Posted by: 4pack | June 23, 2008

Australia Drops A “Fat Bomb”…Waits For The “Fall Out”


With startling new figures on the obesity epidemic being released today, the Royal Australian College of General Practitioners (RACGP) is calling the crisis the ‘ticking bomb’ for Australia’s health.

“We have to act now to address this critical health issue. The link between obesity and cardiovascular disease, and other health conditions, makes this one of Australia’s number one health priorities,” said Dr Kelly Seach, GP and RACGP Registrar Representative.

“This is not only an issue for the health of our patients; it is also about the health of our medical system, which is nearing breaking point. Unless the obesity epidemic is halted, it may tip the scales.

“We support the call of the Baker Heart Research Institute, in their report Australia’s Future Fat Bomb, for people concerned about their weight to work towards a loss of five kilograms. All the evidence shows that a modest weight loss of five to 10 percent of your starting weight will result in significant health benefits such as decreased hypertension as well as positive economic and personal outcomes,” said Dr Kelly Seach.

Highlight (or Lowlights) are below:

Obesity is a key risk factor and major contributor to some of Australia’s most important health problems. This includes cardiovascular disease (CVD), its common precursor Type 2 diabetes and a variety of cancers.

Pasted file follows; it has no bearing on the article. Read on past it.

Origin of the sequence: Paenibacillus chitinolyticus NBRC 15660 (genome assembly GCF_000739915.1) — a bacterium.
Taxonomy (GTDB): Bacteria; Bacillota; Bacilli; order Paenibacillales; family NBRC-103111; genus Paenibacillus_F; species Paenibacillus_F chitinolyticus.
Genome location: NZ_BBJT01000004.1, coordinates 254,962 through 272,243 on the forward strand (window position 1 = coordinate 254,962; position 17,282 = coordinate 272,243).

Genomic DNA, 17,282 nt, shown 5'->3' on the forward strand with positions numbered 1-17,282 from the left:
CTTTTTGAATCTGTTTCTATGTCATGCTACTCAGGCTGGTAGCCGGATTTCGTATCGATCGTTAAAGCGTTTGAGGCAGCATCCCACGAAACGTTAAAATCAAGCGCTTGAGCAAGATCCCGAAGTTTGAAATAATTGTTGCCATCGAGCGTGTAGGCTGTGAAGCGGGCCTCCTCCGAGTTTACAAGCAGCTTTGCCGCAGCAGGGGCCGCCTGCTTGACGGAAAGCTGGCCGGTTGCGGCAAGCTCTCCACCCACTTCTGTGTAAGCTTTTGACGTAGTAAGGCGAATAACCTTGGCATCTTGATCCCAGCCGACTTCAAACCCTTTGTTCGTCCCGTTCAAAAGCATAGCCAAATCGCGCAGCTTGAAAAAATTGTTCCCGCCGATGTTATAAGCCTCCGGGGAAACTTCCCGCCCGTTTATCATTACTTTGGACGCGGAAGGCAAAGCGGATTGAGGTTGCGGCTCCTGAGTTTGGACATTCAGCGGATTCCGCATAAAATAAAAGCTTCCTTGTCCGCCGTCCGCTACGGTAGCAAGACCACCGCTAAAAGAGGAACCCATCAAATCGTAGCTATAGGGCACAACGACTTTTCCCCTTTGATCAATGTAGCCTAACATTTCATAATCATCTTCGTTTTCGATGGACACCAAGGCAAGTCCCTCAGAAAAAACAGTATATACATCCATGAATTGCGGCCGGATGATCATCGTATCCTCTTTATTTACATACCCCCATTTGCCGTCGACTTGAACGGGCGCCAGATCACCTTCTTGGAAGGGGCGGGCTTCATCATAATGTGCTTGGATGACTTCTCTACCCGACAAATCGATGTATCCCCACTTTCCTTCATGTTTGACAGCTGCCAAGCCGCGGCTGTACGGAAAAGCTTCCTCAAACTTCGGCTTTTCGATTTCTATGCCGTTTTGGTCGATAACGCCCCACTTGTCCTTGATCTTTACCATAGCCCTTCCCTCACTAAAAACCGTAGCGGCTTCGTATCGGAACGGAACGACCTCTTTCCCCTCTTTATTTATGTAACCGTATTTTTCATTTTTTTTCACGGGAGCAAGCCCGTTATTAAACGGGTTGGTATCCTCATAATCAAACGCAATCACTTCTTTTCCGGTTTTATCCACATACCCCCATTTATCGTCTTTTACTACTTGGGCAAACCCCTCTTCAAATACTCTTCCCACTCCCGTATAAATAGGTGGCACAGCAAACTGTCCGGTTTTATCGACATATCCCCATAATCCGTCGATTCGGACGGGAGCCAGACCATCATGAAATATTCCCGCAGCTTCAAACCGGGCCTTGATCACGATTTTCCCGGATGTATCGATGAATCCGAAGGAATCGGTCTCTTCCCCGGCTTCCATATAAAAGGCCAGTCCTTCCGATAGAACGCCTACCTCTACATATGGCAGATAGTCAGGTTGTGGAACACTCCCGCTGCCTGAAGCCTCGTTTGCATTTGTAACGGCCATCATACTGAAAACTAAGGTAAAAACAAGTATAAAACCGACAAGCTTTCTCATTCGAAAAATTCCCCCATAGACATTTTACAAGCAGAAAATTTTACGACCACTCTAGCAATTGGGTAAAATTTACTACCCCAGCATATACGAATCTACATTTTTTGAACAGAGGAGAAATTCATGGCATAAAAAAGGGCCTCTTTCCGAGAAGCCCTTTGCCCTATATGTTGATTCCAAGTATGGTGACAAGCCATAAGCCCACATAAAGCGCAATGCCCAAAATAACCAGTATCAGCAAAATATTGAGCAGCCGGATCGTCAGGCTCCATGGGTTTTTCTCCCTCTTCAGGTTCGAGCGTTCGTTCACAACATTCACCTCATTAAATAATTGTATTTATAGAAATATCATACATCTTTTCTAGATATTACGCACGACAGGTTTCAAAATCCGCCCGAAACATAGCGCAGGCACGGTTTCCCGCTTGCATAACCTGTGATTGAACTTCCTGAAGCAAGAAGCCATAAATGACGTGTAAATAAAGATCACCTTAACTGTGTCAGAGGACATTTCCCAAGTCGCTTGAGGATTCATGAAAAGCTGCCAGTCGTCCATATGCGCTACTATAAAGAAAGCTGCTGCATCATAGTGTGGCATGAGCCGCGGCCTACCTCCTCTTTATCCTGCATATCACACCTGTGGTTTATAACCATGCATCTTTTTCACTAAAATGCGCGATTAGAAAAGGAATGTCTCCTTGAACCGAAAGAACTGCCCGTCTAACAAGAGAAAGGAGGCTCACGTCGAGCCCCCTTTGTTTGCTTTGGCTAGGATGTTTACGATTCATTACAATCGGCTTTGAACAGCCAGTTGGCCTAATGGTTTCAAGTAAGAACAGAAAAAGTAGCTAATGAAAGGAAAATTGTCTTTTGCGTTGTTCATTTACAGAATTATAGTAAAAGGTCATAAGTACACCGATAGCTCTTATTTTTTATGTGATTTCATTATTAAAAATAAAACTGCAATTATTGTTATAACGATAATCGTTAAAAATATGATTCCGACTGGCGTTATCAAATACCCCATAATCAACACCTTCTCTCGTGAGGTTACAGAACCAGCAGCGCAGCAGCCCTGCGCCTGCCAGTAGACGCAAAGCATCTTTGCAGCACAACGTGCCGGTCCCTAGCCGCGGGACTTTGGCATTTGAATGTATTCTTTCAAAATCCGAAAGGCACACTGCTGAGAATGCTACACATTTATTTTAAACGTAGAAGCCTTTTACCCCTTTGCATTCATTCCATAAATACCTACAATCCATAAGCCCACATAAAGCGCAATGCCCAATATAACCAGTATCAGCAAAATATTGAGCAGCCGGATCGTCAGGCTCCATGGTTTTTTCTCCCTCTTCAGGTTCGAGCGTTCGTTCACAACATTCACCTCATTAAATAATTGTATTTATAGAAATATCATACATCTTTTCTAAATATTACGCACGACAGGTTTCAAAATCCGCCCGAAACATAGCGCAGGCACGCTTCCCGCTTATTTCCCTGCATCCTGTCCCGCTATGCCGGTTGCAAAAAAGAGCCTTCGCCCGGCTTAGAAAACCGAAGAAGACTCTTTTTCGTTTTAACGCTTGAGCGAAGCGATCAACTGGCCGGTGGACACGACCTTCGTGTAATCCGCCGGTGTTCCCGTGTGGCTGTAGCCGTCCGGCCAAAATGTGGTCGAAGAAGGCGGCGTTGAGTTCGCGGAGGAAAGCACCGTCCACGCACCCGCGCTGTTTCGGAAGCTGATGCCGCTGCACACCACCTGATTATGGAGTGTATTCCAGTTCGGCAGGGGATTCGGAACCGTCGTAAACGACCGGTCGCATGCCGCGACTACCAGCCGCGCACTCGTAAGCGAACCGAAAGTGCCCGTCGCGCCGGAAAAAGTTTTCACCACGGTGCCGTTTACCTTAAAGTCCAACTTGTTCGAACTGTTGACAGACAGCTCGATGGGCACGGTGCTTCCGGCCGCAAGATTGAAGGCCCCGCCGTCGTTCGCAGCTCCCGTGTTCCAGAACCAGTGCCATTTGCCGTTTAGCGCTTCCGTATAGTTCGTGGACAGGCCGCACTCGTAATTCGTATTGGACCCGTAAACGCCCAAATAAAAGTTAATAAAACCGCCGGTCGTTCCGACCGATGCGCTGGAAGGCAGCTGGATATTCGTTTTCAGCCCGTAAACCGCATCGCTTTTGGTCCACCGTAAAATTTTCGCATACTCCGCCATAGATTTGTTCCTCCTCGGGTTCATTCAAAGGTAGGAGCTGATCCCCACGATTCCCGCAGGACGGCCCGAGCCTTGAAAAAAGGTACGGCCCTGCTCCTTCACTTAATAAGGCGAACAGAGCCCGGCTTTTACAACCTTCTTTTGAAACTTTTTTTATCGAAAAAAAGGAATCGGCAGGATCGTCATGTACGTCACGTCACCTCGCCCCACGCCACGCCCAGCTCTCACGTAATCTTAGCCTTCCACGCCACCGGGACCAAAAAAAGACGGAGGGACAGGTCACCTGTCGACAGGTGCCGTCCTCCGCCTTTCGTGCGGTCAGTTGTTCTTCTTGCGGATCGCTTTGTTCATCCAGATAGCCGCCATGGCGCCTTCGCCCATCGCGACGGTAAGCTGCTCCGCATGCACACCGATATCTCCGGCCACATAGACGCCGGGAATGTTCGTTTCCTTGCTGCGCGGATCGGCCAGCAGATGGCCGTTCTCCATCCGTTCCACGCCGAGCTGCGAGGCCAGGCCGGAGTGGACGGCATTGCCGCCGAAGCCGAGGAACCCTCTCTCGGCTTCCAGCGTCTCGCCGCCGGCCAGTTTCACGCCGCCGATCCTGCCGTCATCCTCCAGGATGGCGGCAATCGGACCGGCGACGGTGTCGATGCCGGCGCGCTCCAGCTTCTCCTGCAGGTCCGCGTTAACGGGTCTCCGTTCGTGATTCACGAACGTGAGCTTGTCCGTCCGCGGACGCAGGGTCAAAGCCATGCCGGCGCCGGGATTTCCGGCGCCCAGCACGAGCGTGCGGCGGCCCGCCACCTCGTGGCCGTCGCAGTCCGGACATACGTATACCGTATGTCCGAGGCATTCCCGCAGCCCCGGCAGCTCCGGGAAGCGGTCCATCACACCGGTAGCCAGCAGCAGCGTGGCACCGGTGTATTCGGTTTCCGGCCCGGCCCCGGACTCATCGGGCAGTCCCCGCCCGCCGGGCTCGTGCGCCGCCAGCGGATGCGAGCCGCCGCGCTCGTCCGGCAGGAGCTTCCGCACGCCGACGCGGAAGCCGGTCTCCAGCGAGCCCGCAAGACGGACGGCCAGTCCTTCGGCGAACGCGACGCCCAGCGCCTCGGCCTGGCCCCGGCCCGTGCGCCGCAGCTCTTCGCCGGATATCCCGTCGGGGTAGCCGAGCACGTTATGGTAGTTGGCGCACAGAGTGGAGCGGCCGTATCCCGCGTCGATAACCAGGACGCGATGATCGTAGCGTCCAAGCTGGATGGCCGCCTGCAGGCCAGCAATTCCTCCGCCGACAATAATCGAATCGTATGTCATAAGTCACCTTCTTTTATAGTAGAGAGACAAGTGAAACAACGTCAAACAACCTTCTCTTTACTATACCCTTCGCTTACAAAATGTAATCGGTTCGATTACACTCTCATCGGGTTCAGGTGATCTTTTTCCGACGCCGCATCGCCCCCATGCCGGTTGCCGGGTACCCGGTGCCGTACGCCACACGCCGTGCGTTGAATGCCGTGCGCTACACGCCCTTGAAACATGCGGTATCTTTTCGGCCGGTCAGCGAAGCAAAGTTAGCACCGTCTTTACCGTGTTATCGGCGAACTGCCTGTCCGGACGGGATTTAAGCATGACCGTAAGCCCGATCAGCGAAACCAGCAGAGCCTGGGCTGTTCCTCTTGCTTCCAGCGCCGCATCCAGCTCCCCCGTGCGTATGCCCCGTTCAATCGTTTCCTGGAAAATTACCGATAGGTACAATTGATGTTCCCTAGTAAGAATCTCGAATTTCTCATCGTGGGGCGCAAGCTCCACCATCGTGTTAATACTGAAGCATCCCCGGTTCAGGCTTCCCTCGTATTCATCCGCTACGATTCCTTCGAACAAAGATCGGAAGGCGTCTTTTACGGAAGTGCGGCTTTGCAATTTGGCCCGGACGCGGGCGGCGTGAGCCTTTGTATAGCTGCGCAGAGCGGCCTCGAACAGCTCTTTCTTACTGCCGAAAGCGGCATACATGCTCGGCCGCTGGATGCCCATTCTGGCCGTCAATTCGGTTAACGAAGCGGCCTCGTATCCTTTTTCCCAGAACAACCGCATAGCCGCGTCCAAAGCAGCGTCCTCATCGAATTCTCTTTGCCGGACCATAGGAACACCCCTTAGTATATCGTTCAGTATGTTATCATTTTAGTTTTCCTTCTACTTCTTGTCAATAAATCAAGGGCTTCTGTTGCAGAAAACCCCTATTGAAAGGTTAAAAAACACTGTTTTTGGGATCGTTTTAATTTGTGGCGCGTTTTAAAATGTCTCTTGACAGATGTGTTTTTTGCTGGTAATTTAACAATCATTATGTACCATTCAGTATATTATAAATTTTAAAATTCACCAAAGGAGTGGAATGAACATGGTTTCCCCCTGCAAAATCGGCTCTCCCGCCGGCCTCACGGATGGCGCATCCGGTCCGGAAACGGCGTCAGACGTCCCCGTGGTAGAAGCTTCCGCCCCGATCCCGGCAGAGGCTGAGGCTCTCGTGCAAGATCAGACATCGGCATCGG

As such, it represents one of our most important targets for disease prevention. Indeed, obesity was recently named a National Health Priority at the Australian Health Ministers’ Conference.
Importantly, middle-aged Australians are most at risk of experiencing highly preventable CVD-related hospitalisations and fatal events relating to their excess weight over the next 20 years.
In this report we provide data to describe the current epidemic of excess weight in middle-aged Australians and its potential consequences on their future “heart health” using the best available research. It is within this context that this report quantifies the size and cost of our growing ‘Fat Bomb’.
We further report what would happen if Australia attempted to “defuse” this future ‘Fat Bomb’ by reducing everyone’s weight by 5kg or more. In the process we outline some of the practical solutions that can achieve this modest target by supporting individuals and our society as a whole.

The ‘Fat Bomb’ is loudly ticking in middle-aged Australians with around 7 out of 10 men and 6 out of 10 women aged between 45 and 64 years being overweight or obese.










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